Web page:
I was sitting, nonchalantly or so it seemed, on the shore of Lake Wennesse. Home was thousands of miles away, but, even in this beautiful place, full of beautiful people,, greenery, sun, and lots of swans, it was occupying my thoughts.
Maybe that’s why I borrowed a pen and a paper from a blonde sitting by me, who was so involved in her work, marking papers filled with blue inscriptions with a red pen. She could not help but work, it seemed. It was not a way of opening a conversation, introducing an exotic foreigner with a funny accent. It was really for the sake of exorcising this haunting essence of home, and writers know this well, or at least some of them.
It was emotional, yes, but it had something to do with logic. My new German friend did not understand the logic of the whole thing. She looked at me, with her green-grey, saying that world was so distant from her. I would argue with Honecker, but—actually—arguing would not get me anywhere, and moreover, Honecker’s course has its own logic, one we can understand in the light of a certain ideology, even if we strongly disagree. But Sissi, the new Pinochet of Egypt, has no logic but the raw grip on a primitive concept of power, mingled with a great deal of collective insanity hitting home, of which he’s both a manufacturer and a product.
Since I left Egypt nearly month ago, the madness continues to prevail: After two days where voters were obviously absent, days filled with hysterical threats by the field marshal and his government, Sissi went as far as imposing a third day of voting, and finally announced himself a winner with 97% of 48% of voters, after which the media went on to attack “traitors” who modified his recorded victory speech to make him look “darker,” and the FJP — the party of the Muslim Brotherhood —is speaking about how Sissi bleached his to look whiter with a million dollar cost, but in order to recover, he will look “darker.”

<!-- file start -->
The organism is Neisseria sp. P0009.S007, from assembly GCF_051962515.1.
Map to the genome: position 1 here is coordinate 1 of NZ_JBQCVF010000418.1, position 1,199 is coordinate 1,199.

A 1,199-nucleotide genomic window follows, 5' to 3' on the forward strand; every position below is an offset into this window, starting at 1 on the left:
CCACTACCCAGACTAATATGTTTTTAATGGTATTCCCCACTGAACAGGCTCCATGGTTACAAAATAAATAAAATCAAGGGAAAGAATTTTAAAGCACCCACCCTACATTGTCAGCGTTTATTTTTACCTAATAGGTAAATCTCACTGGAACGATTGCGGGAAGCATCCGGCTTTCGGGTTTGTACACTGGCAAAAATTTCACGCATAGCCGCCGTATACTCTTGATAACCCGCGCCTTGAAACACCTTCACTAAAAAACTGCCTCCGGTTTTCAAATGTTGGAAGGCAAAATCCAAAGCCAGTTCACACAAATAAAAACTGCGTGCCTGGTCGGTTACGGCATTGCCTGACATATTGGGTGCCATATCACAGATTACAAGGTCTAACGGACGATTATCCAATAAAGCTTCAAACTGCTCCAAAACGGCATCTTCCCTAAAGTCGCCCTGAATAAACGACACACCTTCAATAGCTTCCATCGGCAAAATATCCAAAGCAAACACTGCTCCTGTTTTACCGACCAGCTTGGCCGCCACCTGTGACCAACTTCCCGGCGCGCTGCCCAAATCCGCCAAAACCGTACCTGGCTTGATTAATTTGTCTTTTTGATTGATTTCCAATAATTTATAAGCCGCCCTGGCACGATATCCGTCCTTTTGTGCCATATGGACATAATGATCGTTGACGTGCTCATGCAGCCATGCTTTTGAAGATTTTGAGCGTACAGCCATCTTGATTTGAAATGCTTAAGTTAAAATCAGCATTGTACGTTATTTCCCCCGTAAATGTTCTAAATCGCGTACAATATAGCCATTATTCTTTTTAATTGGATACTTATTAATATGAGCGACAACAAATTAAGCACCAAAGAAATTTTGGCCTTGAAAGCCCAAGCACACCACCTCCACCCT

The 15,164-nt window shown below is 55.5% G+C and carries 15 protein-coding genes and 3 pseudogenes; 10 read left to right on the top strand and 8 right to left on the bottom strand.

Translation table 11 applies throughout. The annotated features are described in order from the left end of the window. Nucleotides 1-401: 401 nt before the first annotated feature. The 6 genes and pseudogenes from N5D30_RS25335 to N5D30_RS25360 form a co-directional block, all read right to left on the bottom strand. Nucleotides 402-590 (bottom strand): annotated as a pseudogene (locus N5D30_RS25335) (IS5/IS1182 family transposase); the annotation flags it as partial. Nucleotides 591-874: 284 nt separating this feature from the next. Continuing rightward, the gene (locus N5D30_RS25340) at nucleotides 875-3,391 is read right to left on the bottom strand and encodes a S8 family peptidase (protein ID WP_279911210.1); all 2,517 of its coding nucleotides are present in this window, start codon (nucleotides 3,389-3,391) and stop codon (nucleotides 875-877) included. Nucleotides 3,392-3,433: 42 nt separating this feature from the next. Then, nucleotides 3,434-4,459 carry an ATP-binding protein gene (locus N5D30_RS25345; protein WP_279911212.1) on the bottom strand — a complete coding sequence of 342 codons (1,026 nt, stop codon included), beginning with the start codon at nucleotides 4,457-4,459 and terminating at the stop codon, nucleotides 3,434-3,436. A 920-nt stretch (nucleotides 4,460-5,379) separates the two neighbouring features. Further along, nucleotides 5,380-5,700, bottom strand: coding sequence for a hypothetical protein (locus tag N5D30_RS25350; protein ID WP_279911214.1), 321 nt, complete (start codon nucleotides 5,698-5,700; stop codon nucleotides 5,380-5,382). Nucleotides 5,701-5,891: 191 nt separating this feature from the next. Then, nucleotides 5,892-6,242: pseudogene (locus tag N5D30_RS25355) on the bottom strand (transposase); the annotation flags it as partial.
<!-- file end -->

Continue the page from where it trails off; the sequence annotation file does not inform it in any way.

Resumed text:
Such encounters can be added to the duck-as-spy, the Muppet-conspiracy, turning HIV to kofta, and for sure, the boy-toys-to-spy-tools they caught in the Cairo International Airport.
Yesterday, I was with Jovita at an art exhibition. It was celebrating the 40th anniversary of a Berliner art gallery and artists’ studios, dedicating the exhibition to German artists who created futuristic sci-fi comics and dedicated to Jules Verne, using a style attributed to industrial Germany in the beginning of the 20th century. No wonder they called it “The Mechanical Corps.” I could not help but think that Egypt was going down the same course exactly, reinventing the past to the future. It would be so appealing in art, even inspiring, but in the reality, and more specific in the political sphere, it is devastating.
Ah! The blonde in the park had to go, so she had her pen back with a lovely sorry smile. I felt helpless, until a kind guy, who was alert even though cuddling with a woman, helped me out with a pen. Blue ink going after black one: inconsistency. Egypt.
Maybe it was a sign, just to stop thinking, worrying, analyzing Egypt. As a poet friend put it over a chat box on Facebook: “You are coming back to the shit again, so try not to entrench yourself in it now.” Yes, she’s right, but I cannot help it, and I cannot help noticing that “shit” is the code name for Egypt now.
As in literature — as in Flaubert’s sort, the first modern novelist, according to Illyosa — getting drowned in sentimentality means you are dead in it. I do not want it to be a sentimental one, and as proof I would say that Egypt had the code name shit before, back in the days before January 25. Not the very year before it, but years before it, that’s a truth. But again, I cannot help but think that in these old days, it was shitty but abstract, when we had the time and the mind for a movie-night, or a Nile cruise, or gathering in bars. Every word did not vibrate with intense politics, people did not try to measure up their words carefully so as not to be a Muslim Brother, or Mubarakian, or an Army lover. We did not seek approval from the surroundings like cocaine addicts; we were not so damn hysterical like this, back when everything was still unexpected, inexperienced. I try to enjoy my time in Berlin, but it is scary to think I am chasing a status I had five years ago with no success.